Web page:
The existential debate over turds and tea leaves has little to do with Bent Wanderings, but a lot to do with the Bent Wanderer, me.

I had been noticing that I must have been growing in carelessness as I spooned my Argo loose tea leaves into the strainer to prepare my daily ritual of tea soy misto accompanied by a dash of stevia and a splash of honey. The drawer where all the accoutrements for preparation are stashed was sprinkled with fallen tea leaves. I reckoned that one day soon I would need to clean all that up.

One peep-eyed morning when I opened the drawer, what to my wondering eyes did appear was that all the extra Starbucks honey packets were nibbled open and the honey devoured, as were all the little peanut butter individual serving cups, like the ones from Fairfield Inn's Continental breakfast bar.

My stomach sank and then churned a big nauseated somersault as I realized the fallen tea leaves were none other than, you guessed it--fallen turds.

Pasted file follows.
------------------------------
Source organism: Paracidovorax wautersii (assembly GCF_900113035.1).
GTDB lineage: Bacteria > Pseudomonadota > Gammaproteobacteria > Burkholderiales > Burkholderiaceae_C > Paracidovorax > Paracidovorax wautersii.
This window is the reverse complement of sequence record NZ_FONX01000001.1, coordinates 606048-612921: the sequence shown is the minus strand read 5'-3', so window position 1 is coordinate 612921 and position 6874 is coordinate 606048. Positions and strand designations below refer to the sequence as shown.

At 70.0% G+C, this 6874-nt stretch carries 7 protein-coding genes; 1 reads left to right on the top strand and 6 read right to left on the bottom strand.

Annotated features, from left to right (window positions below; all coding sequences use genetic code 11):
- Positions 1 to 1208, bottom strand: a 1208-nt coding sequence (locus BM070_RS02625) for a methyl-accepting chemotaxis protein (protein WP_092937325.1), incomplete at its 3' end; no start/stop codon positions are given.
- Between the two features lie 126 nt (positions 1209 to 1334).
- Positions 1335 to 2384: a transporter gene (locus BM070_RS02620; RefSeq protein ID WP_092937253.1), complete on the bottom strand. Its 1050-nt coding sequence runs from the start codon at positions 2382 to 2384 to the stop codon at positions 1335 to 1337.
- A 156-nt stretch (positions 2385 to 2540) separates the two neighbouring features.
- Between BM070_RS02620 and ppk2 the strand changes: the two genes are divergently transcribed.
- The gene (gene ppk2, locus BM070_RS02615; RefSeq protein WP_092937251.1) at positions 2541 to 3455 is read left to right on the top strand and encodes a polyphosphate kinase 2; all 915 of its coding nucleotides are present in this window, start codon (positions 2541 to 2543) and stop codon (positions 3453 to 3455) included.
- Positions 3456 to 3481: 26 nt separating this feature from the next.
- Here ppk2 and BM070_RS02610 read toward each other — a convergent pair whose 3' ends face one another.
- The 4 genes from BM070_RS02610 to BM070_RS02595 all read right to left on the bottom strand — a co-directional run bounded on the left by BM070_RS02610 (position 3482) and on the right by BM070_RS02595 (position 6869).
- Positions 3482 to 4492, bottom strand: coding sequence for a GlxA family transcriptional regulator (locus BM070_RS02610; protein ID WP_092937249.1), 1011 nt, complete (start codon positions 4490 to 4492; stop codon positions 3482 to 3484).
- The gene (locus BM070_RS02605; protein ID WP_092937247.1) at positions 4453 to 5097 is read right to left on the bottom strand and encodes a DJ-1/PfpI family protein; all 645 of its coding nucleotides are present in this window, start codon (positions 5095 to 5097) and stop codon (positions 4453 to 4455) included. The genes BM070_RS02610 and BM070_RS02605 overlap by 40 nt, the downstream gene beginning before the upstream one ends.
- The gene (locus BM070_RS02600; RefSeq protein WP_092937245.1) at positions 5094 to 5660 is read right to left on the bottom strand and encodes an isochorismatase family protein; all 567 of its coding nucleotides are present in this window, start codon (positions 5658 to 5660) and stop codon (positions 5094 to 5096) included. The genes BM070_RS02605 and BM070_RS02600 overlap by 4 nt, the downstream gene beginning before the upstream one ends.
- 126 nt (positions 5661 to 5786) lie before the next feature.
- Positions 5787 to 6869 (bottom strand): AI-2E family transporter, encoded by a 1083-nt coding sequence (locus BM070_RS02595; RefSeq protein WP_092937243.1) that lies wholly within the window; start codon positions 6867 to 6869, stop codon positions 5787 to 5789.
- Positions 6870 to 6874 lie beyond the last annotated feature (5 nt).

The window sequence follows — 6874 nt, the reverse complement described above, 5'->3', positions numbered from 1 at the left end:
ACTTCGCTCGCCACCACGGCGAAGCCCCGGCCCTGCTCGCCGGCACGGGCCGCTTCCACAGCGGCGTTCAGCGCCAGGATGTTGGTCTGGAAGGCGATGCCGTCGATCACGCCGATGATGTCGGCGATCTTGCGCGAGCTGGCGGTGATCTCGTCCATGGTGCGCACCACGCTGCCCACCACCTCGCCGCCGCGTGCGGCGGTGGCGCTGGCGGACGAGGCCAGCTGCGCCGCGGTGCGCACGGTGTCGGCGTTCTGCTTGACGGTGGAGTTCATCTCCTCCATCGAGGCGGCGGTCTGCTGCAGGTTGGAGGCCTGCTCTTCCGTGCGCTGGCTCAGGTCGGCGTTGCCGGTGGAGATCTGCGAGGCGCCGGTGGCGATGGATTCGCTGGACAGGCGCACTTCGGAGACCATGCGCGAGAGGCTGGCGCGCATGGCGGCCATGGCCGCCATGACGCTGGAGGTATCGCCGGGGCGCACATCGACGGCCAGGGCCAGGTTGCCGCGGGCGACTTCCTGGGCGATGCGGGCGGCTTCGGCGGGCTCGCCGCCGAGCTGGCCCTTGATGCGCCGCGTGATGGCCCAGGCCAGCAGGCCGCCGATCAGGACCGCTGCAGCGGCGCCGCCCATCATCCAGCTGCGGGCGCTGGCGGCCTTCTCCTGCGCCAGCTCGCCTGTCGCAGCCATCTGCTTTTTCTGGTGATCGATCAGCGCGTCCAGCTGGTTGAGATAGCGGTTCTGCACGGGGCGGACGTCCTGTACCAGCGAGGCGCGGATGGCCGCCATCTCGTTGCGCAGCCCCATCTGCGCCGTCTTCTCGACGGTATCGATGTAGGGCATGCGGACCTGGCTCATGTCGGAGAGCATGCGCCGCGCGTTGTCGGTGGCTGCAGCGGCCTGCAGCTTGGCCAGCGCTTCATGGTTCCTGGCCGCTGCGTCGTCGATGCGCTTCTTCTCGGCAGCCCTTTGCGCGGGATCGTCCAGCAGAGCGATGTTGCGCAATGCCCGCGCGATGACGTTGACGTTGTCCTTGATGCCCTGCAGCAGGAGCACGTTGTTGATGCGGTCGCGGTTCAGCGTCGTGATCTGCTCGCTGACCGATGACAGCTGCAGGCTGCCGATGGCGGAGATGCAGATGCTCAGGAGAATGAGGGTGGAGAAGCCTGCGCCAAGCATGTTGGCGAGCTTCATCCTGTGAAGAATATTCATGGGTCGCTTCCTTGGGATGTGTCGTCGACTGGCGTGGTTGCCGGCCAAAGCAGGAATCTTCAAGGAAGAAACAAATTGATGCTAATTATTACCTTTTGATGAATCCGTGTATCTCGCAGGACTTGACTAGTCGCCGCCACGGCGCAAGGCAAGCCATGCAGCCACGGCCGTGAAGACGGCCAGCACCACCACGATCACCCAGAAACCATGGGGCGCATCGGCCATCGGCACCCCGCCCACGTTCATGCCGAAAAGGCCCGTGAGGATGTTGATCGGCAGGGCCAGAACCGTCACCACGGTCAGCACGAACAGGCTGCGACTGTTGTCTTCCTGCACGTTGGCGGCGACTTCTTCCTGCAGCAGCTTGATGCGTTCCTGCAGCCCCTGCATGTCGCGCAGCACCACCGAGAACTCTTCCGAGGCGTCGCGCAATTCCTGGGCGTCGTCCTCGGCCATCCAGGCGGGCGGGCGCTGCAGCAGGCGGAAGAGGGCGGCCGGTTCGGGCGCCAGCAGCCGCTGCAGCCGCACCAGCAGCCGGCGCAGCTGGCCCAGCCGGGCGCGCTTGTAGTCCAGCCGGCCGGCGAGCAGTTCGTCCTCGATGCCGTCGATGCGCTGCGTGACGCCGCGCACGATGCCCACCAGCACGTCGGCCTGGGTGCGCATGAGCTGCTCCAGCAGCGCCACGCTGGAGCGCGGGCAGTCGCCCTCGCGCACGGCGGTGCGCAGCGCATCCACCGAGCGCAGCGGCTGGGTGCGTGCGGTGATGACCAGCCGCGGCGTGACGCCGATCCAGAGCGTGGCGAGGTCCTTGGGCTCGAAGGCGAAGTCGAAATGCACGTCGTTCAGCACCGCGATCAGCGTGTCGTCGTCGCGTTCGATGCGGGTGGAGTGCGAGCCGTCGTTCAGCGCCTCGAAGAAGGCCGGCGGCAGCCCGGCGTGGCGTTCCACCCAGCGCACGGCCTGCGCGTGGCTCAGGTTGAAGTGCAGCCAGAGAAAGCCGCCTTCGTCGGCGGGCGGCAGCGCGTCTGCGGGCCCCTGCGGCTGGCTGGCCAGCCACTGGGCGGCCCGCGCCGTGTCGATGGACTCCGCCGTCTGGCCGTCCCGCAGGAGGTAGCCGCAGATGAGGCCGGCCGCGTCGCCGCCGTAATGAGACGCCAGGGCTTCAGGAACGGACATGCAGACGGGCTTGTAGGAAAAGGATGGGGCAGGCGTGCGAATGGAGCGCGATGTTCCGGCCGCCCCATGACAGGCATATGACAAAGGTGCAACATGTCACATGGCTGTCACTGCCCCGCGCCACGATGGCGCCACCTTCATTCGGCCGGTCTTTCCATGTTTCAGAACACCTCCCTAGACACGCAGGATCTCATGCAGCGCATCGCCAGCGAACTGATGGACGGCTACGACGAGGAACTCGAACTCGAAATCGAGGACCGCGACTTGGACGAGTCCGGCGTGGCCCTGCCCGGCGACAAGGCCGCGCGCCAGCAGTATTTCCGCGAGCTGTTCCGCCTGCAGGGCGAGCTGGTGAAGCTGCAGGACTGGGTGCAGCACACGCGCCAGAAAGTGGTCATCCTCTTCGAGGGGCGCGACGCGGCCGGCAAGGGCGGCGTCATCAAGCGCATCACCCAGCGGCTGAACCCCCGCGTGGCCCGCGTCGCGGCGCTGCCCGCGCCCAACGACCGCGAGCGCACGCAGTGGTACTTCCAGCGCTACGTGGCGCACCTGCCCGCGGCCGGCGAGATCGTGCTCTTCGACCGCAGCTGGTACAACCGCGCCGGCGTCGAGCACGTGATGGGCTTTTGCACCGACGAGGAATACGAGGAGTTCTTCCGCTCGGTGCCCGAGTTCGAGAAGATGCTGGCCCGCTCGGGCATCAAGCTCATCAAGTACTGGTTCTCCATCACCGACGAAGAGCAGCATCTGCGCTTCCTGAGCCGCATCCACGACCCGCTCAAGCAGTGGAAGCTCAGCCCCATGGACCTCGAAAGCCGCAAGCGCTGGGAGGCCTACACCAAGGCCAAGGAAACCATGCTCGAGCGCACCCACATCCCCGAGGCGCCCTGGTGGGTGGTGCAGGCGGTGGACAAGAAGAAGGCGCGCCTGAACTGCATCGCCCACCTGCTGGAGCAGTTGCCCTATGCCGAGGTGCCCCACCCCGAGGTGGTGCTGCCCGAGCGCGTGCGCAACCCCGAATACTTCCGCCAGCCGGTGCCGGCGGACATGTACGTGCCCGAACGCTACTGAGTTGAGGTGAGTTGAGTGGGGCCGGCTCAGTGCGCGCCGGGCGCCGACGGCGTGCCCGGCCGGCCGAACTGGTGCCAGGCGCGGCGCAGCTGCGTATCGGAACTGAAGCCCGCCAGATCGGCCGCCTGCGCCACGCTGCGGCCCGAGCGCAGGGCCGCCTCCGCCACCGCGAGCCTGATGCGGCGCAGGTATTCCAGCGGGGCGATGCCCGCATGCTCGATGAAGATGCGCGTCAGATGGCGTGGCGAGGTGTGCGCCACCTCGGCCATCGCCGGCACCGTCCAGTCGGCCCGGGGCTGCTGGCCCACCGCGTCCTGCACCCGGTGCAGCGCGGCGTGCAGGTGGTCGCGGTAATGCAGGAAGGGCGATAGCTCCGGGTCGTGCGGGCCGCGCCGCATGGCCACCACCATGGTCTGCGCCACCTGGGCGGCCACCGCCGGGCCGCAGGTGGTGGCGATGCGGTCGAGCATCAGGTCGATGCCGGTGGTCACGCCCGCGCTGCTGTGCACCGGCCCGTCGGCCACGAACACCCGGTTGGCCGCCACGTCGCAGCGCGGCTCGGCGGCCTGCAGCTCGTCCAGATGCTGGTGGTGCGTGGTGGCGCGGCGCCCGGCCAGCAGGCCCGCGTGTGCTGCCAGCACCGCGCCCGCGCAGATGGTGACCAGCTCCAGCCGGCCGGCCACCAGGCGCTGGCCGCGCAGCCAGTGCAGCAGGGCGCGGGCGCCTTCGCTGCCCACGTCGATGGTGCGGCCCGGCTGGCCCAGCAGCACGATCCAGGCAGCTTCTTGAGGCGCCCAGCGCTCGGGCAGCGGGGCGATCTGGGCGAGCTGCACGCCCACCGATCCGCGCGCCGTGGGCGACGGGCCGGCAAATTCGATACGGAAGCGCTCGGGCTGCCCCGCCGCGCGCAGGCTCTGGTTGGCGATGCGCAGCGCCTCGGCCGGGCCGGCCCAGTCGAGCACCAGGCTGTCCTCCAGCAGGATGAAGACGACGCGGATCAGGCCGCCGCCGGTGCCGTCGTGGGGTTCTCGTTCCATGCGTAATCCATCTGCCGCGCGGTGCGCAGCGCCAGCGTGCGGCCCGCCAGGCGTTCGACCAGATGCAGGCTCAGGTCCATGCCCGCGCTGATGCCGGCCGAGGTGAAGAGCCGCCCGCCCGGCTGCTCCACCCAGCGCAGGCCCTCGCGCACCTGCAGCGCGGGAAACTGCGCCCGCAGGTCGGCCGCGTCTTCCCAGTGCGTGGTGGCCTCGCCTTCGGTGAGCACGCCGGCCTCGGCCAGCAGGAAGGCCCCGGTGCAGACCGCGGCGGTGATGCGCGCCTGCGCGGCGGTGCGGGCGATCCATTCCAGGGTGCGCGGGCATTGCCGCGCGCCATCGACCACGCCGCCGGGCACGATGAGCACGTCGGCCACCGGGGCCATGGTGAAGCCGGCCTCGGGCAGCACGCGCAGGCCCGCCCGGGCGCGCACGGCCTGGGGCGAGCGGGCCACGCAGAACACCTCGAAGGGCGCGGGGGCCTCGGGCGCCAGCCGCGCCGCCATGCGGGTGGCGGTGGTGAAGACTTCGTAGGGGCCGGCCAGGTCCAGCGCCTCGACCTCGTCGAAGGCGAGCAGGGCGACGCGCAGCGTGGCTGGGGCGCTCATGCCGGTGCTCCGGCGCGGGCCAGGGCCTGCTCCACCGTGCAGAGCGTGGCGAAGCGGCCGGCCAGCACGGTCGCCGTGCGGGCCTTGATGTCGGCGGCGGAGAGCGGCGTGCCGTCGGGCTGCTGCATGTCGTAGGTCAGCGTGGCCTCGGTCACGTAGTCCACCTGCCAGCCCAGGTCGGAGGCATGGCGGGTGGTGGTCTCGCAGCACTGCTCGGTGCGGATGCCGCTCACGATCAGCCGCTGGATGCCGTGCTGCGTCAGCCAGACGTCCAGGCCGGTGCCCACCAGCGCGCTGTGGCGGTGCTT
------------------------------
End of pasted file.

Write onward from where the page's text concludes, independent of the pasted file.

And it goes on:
That rank discovery began the still, ongoing saga of doing battle with resilient little field critters who, I am told, are capable of squeezing through a crack the thickness of a dime. How do you defend against that, I wonder.

The death toll is 9 and counting while Fletcher, our 16 y.o. feline sleeps on oblivious to how fast his food dish empties. He seems content to rest in the comfort of knowing his needs will be met through Feline Security Disability, a.k.a. me.

Thursday, August 30, 2007

A Cicadian Theory


Everything in life is about balance.